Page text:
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Coyote Pelt Help!!!

Discussion in 'Beginners' started by Lee Ormsby, May 7, 2019.

  1. Lee Ormsby

    Lee Ormsby New Member

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    OK here’s the rundown. I don’t know where I went wrong. I had eight coyote pelts stored in the freezer from the winter, all were cased and in sealed Ziploc bags. All of the firs were skinned directly after being killed in cold weather and put in the freezer very quickly to prevent spoilage. Fast forward four months to last week when I took the pelts out of the freezer, thawed of them out and fleshed Them very thoroughly using a pressure washer set up, then thoroughly salted and put on stretchers Fur side in for 17 hours and then switched to fur side out for the next week allowing plenty of ventilation. Ambient temperature outside was in the 70s every day and furs were very dry (papery) after 24 hours. Left them in this state for about a week before rehydrating in a solution of water and McKenzie’s relaxer/degreaser for one hour, then directly into the pickle for 8 hours. Pickle used was 1/2 pound salt per gallon of water. As I was taking them out of the pickle hair started slipping badly on four of the eight hides. The only thing that I can figure is that the pickle bath got too warm as it was on the warmer side of the house. I was surprised how warm the water was after sitting outside in 70° weather all day. Is this possible? I would think that even if the water was toward the 70 or 80° mark they should have been fine. What did I do wrong? Can perfectly good hides go bad in the pickle bath if the water is too warm?
     
  2. nemo

    nemo Member

    Should have been using 1 pound of salt per gallon. Use a saltimeter from now on and keep your salt content between 40% and 45 %
     

  3. 3bears

    3bears Well-Known Member

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    What acid did you use for the pickle?
     
  4. Lee Ormsby

    Lee Ormsby New Member

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    Amateur hour alert. I’m going to catch hell for this I know it. Here it goes. My tanning experience is limited to the use of “ The little orange bottle “ that you get from Cabela’s called deer hunters and trappers hide tanning formula. I followed the directions exactly and I’ve had good luck in the past. After this whole ordeal I want to pursue tanning in a more professional and correct way. @nemo; do you suppose that bacteria was allowed to grow in the pickle because of the salt level and combination of temperature? @3 bears; No acid was used. The directions call for salt and water only and the pickle. Perhaps this is the problem and yields mixed results? Based on the reading that I am doing tonight the pickle should always contain salt and some form of acid. I’m starting to think that I rolled the dice with an amateur form of tanning and lost this time.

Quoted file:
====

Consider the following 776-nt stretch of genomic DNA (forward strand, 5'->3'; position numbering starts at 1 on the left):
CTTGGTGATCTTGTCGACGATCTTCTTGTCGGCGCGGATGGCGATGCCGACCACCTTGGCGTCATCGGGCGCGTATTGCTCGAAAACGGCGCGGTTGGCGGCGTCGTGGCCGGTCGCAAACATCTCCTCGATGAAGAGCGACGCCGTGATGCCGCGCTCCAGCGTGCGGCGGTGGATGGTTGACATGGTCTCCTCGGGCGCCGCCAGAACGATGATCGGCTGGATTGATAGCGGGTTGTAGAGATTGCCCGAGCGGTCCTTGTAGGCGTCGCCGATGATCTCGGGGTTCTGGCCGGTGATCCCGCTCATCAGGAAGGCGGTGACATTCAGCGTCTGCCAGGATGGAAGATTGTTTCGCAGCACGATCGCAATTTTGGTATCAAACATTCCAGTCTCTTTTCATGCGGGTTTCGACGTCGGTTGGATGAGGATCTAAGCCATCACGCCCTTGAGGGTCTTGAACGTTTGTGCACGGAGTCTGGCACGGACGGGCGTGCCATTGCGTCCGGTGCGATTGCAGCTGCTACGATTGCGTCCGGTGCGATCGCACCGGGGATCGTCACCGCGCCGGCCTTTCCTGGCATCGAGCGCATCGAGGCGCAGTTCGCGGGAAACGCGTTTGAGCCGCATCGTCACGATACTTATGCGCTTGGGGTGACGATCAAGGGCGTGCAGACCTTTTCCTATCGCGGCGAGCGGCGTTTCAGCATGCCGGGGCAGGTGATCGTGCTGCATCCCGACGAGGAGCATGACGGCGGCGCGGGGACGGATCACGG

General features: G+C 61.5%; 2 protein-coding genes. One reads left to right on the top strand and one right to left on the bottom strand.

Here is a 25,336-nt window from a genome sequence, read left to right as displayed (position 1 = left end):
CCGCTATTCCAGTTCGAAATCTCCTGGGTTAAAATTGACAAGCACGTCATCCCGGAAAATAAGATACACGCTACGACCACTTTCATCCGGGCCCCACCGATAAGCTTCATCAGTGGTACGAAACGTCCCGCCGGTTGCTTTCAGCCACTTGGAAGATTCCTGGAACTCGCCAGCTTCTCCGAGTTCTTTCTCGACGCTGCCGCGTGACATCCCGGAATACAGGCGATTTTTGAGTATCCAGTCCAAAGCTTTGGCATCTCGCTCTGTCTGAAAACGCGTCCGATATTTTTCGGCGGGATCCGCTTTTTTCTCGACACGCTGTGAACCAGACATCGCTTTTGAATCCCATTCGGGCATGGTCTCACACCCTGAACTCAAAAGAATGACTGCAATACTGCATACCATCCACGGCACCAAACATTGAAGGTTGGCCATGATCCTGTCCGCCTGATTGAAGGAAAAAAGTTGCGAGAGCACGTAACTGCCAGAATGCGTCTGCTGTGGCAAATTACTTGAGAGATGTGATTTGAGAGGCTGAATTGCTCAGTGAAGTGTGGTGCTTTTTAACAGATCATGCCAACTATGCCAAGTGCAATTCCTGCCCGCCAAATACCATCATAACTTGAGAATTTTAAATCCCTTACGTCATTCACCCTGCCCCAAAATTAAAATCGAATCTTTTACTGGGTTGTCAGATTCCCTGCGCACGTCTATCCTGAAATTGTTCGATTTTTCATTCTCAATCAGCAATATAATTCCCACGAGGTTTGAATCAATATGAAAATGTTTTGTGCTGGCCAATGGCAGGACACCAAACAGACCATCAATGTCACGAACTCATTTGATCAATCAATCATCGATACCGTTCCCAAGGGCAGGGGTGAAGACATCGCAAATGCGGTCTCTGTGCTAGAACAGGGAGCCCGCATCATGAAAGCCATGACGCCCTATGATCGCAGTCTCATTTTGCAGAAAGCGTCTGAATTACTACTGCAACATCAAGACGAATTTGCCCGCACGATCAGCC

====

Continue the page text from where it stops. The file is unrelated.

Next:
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  5. 3bears

    3bears Well-Known Member

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    Yep all you did was soak them in a weak salt brine.
     
    Lee Ormsby likes this.
  6. Tanglewood Taxidermy

    Tanglewood Taxidermy Well-Known Member

    I can tell you exactly where you went wrong. Lack of study and research on the subject before it was attempted.

    There are DVDs and books and Taxidermy.Net archives that need to be read. watched and gone through before you start your project.
     
    Lee Ormsby likes this.
  7. Lee Ormsby

    Lee Ormsby New Member

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    I am looking at using the McKenzie tan System with ultimate acid, doing it right by checking pH and all that rigmarole. Is the McKenzie tan system a good way to go? Recommendations? @ Tanglewood taxidermy, just ordered a book.
     
  8. 3bears

    3bears Well-Known Member

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    I've not had issues when I've used it. Pretty simple directions to follow.
     
  9. Tanglewood Taxidermy

    Tanglewood Taxidermy Well-Known Member

    There is a Breakthrough manual that is sold by suppliers like McKenzie.
    There is good DVD on tanning with Liqua tan from Research Mannikins.
    There is many many hours of reading in the archives on here. Most suppliers sell a tanning kit with detailed directions and many different types of tans are available in these kits.
     
    Lee Ormsby likes this.
  10. Micah Howards

    Micah Howards Active Member

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    It works great for me.
     
  11. I agree with Tanglewood. Lack of salt and research.
     
  12. Mike Powell

    Mike Powell Well-Known Member

    Salt on a hide removes the moisture from the hide and limits the ability of bacteria to grow, but doesn’t necessarily kill the bacteria. Salt in water doesn’t do much of anything without the acid being added to make it into a pickle solution. There are some excellent tanning tutorials in the tutorial section of this forum.